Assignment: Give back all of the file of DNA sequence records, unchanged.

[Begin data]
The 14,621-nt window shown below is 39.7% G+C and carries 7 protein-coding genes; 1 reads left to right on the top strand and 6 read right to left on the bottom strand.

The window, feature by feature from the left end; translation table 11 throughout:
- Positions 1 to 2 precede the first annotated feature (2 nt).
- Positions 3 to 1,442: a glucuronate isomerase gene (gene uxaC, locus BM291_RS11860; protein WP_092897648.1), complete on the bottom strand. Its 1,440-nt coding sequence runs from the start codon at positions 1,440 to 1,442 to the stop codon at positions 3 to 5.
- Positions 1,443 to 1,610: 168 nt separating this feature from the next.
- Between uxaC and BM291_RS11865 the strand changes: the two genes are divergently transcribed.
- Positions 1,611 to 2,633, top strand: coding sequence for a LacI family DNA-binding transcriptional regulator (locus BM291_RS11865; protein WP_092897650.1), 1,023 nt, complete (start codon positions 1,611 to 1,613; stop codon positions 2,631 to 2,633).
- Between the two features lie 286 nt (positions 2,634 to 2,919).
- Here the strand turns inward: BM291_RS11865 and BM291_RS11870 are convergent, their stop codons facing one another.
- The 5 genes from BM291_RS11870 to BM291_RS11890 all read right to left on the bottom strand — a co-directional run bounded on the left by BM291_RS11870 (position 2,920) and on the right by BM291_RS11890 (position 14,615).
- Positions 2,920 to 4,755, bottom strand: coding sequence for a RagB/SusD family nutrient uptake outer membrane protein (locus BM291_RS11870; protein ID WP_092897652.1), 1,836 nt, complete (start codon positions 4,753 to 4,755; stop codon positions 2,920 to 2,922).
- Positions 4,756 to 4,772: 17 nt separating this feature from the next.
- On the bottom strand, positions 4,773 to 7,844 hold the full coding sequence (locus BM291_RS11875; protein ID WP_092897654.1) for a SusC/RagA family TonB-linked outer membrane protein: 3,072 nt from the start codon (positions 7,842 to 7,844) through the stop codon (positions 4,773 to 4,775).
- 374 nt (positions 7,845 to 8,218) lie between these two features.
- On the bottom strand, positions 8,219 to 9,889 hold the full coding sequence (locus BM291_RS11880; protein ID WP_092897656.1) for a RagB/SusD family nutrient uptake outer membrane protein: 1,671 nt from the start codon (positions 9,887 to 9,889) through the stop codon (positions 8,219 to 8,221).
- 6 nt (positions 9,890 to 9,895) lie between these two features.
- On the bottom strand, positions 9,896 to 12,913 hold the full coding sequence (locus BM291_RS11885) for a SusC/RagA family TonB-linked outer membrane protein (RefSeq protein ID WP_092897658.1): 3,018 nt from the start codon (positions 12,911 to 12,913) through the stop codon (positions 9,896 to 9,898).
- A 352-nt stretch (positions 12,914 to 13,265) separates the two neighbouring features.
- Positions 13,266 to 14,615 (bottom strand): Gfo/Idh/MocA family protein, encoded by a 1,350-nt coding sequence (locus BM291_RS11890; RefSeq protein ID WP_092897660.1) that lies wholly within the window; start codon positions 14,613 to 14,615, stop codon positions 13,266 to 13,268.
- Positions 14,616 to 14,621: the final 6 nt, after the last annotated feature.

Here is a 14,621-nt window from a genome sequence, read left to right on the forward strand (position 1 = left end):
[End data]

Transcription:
The 14,621-nt window shown below is 39.7% G+C and carries 7 protein-coding genes; 1 reads left to right on the top strand and 6 read right to left on the bottom strand.

The window, feature by feature from the left end; translation table 11 throughout:
- Positions 1 to 2 precede the first annotated feature (2 nt).
- Positions 3 to 1,442: a glucuronate isomerase gene (gene uxaC, locus BM291_RS11860; protein WP_092897648.1), complete on the bottom strand. Its 1,440-nt coding sequence runs from the start codon at positions 1,440 to 1,442 to the stop codon at positions 3 to 5.
- Positions 1,443 to 1,610: 168 nt separating this feature from the next.
- Between uxaC and BM291_RS11865 the strand changes: the two genes are divergently transcribed.
- Positions 1,611 to 2,633, top strand: coding sequence for a LacI family DNA-binding transcriptional regulator (locus BM291_RS11865; protein WP_092897650.1), 1,023 nt, complete (start codon positions 1,611 to 1,613; stop codon positions 2,631 to 2,633).
- Between the two features lie 286 nt (positions 2,634 to 2,919).
- Here the strand turns inward: BM291_RS11865 and BM291_RS11870 are convergent, their stop codons facing one another.
- The 5 genes from BM291_RS11870 to BM291_RS11890 all read right to left on the bottom strand — a co-directional run bounded on the left by BM291_RS11870 (position 2,920) and on the right by BM291_RS11890 (position 14,615).
- Positions 2,920 to 4,755, bottom strand: coding sequence for a RagB/SusD family nutrient uptake outer membrane protein (locus BM291_RS11870; protein ID WP_092897652.1), 1,836 nt, complete (start codon positions 4,753 to 4,755; stop codon positions 2,920 to 2,922).
- Positions 4,756 to 4,772: 17 nt separating this feature from the next.
- On the bottom strand, positions 4,773 to 7,844 hold the full coding sequence (locus BM291_RS11875; protein ID WP_092897654.1) for a SusC/RagA family TonB-linked outer membrane protein: 3,072 nt from the start codon (positions 7,842 to 7,844) through the stop codon (positions 4,773 to 4,775).
- 374 nt (positions 7,845 to 8,218) lie between these two features.
- On the bottom strand, positions 8,219 to 9,889 hold the full coding sequence (locus BM291_RS11880; protein ID WP_092897656.1) for a RagB/SusD family nutrient uptake outer membrane protein: 1,671 nt from the start codon (positions 9,887 to 9,889) through the stop codon (positions 8,219 to 8,221).
- 6 nt (positions 9,890 to 9,895) lie between these two features.
- On the bottom strand, positions 9,896 to 12,913 hold the full coding sequence (locus BM291_RS11885) for a SusC/RagA family TonB-linked outer membrane protein (RefSeq protein ID WP_092897658.1): 3,018 nt from the start codon (positions 12,911 to 12,913) through the stop codon (positions 9,896 to 9,898).
- A 352-nt stretch (positions 12,914 to 13,265) separates the two neighbouring features.
- Positions 13,266 to 14,615 (bottom strand): Gfo/Idh/MocA family protein, encoded by a 1,350-nt coding sequence (locus BM291_RS11890; RefSeq protein ID WP_092897660.1) that lies wholly within the window; start codon positions 14,613 to 14,615, stop codon positions 13,266 to 13,268.
- Positions 14,616 to 14,621: the final 6 nt, after the last annotated feature.

Here is a 14,621-nt window from a genome sequence, read left to right on the forward strand (position 1 = left end):